Hardback:  

Kindle:  
Review by Brian Clegg

Comments

Popular posts from this blog

Einstein's Greatest Mistake - David Bodanis ****

Books on Einstein and his work are not exactly thin on the ground. There's even been more than one book before with a title centring on Einstein's mistake or mistakes. So to make a new title worthwhile it has do something different - and David Bodanis certainly achieves this with Einstein's Greatest Mistake. If I'm honest, the book isn't the greatest on the science or the history - but what it does superbly is tell a story. The question we have to answer is why that justifies considering this to be a good book.
I would compare Einstein's Greatest Mistake with the movie Lincoln -  it is, in effect, a biopic in book form with all the glory and flaws that can bring. Compared with a good biography, a biopic will distort the truth and emphasise parts of the story that aren't significant because they make for a good screen scene. But I would much rather someone watched the movie than never found out anything about Lincoln - and similarly I'd much rather someon…

A Tale of Seven Scientists - Eric Scerri ***

Scientists sometimes tell us we're in a post-philosophy world. For example, Stephen Hawking and Leonard Mlodinow in The Grand Design bluntly say that that philosophy is 'dead' - no longer required, as science can do its job far better. However, other scientists recognise the benefits of philosophy, particularly when it is applied to their own discipline. One such is Eric Scerri, probably the world's greatest expert on the periodic table, who in this challenging book sets out to modify the philosophical models of scientific progress.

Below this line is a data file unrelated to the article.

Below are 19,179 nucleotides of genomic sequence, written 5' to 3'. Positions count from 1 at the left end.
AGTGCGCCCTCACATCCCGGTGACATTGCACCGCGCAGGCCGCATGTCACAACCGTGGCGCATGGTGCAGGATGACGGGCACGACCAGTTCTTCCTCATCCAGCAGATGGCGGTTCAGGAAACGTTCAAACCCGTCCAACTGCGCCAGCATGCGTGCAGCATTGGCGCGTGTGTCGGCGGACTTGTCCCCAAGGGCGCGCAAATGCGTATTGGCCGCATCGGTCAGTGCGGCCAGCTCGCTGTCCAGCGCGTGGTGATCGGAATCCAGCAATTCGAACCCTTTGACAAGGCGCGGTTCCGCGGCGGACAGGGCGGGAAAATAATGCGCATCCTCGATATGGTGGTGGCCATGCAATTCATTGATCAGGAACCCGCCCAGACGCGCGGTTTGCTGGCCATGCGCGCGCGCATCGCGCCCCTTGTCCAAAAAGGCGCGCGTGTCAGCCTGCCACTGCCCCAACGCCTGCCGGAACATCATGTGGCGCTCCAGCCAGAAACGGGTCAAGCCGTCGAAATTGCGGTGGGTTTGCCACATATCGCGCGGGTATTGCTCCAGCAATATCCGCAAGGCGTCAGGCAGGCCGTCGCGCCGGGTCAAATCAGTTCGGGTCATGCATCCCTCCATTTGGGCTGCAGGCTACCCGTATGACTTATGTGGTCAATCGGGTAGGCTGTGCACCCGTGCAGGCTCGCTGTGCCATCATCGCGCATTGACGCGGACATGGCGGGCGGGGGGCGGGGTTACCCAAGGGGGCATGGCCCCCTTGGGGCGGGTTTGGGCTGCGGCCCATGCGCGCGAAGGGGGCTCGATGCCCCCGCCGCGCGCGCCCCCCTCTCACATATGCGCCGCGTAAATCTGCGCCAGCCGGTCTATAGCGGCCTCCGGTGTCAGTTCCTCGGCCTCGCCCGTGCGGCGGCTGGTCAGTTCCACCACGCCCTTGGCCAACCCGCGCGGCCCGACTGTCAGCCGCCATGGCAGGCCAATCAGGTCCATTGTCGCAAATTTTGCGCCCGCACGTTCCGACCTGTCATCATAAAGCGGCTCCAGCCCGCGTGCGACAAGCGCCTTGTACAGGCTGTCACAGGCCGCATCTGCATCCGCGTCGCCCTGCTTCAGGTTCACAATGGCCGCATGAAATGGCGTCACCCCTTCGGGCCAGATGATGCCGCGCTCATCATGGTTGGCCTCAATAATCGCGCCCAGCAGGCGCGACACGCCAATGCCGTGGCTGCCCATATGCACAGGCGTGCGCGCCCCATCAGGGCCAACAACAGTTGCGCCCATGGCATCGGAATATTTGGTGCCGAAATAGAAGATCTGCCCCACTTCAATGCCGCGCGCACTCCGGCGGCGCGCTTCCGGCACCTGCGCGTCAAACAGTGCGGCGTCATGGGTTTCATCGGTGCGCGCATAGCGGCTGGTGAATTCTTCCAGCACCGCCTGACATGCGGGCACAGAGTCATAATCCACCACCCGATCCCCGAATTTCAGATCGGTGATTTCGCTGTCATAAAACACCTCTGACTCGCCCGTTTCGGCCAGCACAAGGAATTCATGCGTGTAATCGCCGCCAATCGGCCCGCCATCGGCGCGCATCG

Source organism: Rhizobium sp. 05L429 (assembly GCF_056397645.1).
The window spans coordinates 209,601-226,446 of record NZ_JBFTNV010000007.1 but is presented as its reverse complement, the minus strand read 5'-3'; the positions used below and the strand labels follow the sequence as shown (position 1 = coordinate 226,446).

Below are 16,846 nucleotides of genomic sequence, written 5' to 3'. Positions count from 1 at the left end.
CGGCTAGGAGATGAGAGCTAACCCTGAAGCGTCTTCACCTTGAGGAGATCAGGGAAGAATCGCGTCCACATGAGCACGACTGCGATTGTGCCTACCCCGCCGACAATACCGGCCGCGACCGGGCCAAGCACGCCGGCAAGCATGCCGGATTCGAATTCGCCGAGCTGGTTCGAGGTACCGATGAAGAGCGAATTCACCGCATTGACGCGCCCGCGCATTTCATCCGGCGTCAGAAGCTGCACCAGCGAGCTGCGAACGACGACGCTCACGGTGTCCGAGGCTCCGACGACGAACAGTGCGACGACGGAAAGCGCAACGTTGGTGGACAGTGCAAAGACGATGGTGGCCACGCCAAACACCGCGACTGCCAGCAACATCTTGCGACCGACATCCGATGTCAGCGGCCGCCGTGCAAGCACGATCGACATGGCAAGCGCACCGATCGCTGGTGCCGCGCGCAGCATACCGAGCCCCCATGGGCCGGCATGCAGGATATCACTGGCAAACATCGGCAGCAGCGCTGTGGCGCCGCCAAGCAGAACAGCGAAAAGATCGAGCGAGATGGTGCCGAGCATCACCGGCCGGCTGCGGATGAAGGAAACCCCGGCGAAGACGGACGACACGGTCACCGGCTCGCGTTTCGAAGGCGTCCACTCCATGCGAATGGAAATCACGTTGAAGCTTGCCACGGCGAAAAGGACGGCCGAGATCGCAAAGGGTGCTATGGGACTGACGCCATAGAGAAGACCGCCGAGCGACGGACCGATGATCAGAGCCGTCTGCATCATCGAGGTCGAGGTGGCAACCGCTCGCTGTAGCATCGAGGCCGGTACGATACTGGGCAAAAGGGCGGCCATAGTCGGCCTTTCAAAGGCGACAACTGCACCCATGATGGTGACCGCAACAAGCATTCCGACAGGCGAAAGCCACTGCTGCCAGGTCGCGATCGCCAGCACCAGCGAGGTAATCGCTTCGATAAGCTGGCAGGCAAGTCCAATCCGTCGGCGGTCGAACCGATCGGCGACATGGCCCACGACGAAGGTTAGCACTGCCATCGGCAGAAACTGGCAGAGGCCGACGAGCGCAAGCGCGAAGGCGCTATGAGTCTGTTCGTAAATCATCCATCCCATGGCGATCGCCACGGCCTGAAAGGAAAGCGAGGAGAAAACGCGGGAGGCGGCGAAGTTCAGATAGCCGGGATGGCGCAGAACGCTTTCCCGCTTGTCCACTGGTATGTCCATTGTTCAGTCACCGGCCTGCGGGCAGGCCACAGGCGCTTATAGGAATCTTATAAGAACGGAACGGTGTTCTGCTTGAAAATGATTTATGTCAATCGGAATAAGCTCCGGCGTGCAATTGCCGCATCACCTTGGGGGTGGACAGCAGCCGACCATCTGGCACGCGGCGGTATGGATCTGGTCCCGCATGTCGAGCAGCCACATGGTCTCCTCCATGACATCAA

I ought to say straight away that A Tale of Seven Scientists sits somewhere on the cusp between popular science and a heavy duty academic title. For reasons that will become clear, I could only give it three stars if rating it as popular science, but it deserves more if we don't worry too much about it being widely accessible.

One minor problem with accessibility is that I've never read a book that took so long to get started. First t…

Four Way Interview - Tom Cabot

Tom Cabot is a London-based book editor and designer with a background in experimental psychology, natural science and graphic design. He founded the London-based packaging company, Ketchup, and has produced and illustrated many books for the British Film Institute, Penguin and the Royal Institute of British Architects. Tom has held a lifelong passion to explain science graphically and inclusively ... ever since being blown away by Ray and Charles Eames’ Powers of Ten at an early age. His first book is Eureka, an infographic guide to science.

Why infographics?
For me infographics provided a way to present heavy-lifting science in an alluring and playful, but ultimately illuminating, way. And I love visualising data and making it as attractive as the ideas are.  The novelty of the presentation hopefully gets the reader to look afresh. I love the idea of luring in readers who might normally be put off by drier, more monotone science – people who left science behind at 16. I wanted the boo…